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follow the trend or the times, if you study the character of legislation, it would look as if all their lines were set against the one and the other.
The world of to-day does not appear to care for the home. Its stability is imperilled because its foundation-stone, namely the sacrament of marriage, is cast aside. Marriage to-day is no longer regarded as a sacrament; hence no longer has it stability,, no longer are its bonds indissoluble. The divorce laws decree it may be broken for the flimsiest of causes. A liberty which is akin to libertinism is preached as the privilege of the married couple, a reward for their infidelity, and in their escape to this broader liberty there are left behind only a home that is ruined and children that are orphaned.
Indeed, in the extravagant views of our social reformers and philosophers the home should give way altogether to the broader idea of independent, individualized citizenship where instead of father and mother and children forming the entity known as the home, they will all become State wards, by the State directed and sustained—think of it-an institution to care for the children, separated from parents, who in turn claim neither a sacrament for their temporary union, nor the title of legitimacy for their unfortunate offspring.
Now, the first school, where truth and the whole truth was taught, was the school of Nazareth, and the first college, where a similar curriculum obtained, was the College of the Apostles. And along these lines, whether by the altars of the Catacombs or in the groves of Rome or the arena of the Coliseum, the crosscrowned school drew to it those who would learn of Him because He was “meek and humble of heart,” attracted there by His own anxious call, “Suffer the little children to come to me and forbid them not."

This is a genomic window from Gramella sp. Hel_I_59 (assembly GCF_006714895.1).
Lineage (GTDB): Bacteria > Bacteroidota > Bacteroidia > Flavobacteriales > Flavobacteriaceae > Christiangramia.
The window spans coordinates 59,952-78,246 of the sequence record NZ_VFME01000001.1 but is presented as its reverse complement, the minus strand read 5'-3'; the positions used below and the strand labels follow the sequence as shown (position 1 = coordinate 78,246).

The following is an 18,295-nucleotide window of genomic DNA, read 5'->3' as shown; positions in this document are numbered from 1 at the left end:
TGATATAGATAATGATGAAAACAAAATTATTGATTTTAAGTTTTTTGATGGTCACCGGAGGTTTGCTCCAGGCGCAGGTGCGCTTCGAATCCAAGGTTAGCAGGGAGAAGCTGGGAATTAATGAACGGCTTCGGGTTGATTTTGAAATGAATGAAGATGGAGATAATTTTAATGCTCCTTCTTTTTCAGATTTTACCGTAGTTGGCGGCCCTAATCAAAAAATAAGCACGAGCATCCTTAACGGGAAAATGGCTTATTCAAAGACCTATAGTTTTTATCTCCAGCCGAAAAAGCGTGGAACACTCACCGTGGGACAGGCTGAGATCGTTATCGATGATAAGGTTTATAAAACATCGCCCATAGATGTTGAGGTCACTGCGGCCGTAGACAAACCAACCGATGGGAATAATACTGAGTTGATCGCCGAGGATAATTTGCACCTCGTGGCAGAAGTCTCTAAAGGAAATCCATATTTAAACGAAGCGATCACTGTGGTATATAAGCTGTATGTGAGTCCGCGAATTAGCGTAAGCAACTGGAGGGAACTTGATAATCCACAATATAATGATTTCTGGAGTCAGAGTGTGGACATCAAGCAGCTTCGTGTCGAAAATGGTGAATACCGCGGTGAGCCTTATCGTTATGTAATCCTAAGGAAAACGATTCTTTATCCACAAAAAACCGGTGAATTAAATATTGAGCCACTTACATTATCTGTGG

Then came the later days when Christian schools and scholars made illustrious the nations of Christendom, making the torch of science blaze in the same steady flame then as now, as the torch of truth. Whatever there be of value, meaning, helpfulness, solidity in all our modern systems of education commenced there. There is nothing in to-day's curriculum whether of Kindergarten or University that, in principle at least, did not obtain then. Science may have broadened ; invention and research may have added in later days new names and new facts, but the principles of knowledge which the Christian schools of the Middle iges offered are still the same, as broad as our faith, as deep as the needs of humanity.
Is it not a time for action; for fathers and mothers, for priests and people, for all those who will stand by and for established order, for the defense of our common civilization, to rise up, and with the courage of our knightly forbears to swear that the homes that we love shall remain sacred; that no sacrilegious hand shall be laid on them, that no enemy shall force his way unless it be over the dead bodies of those who defend them? The enemies of the Christian home are invariably the enemies of the Christian school as well. I would not have time to recount the long history of the warfare made on religious education. Every nation has its own chapter to furnish. In some the attack is more bitter, the opposition to religious schools more intense than in others. It is to be noted that the nation that leads all others in opposition to Christian schools, where religious education is altogether suppressed, is also the nation which to-day leads in the race to ruin. Unhappy France cannot hide the dry rot of decay that everywhere breaks out from beneath the tinsel and veneer, the paint and powder wherewith she seeks to hide her shame.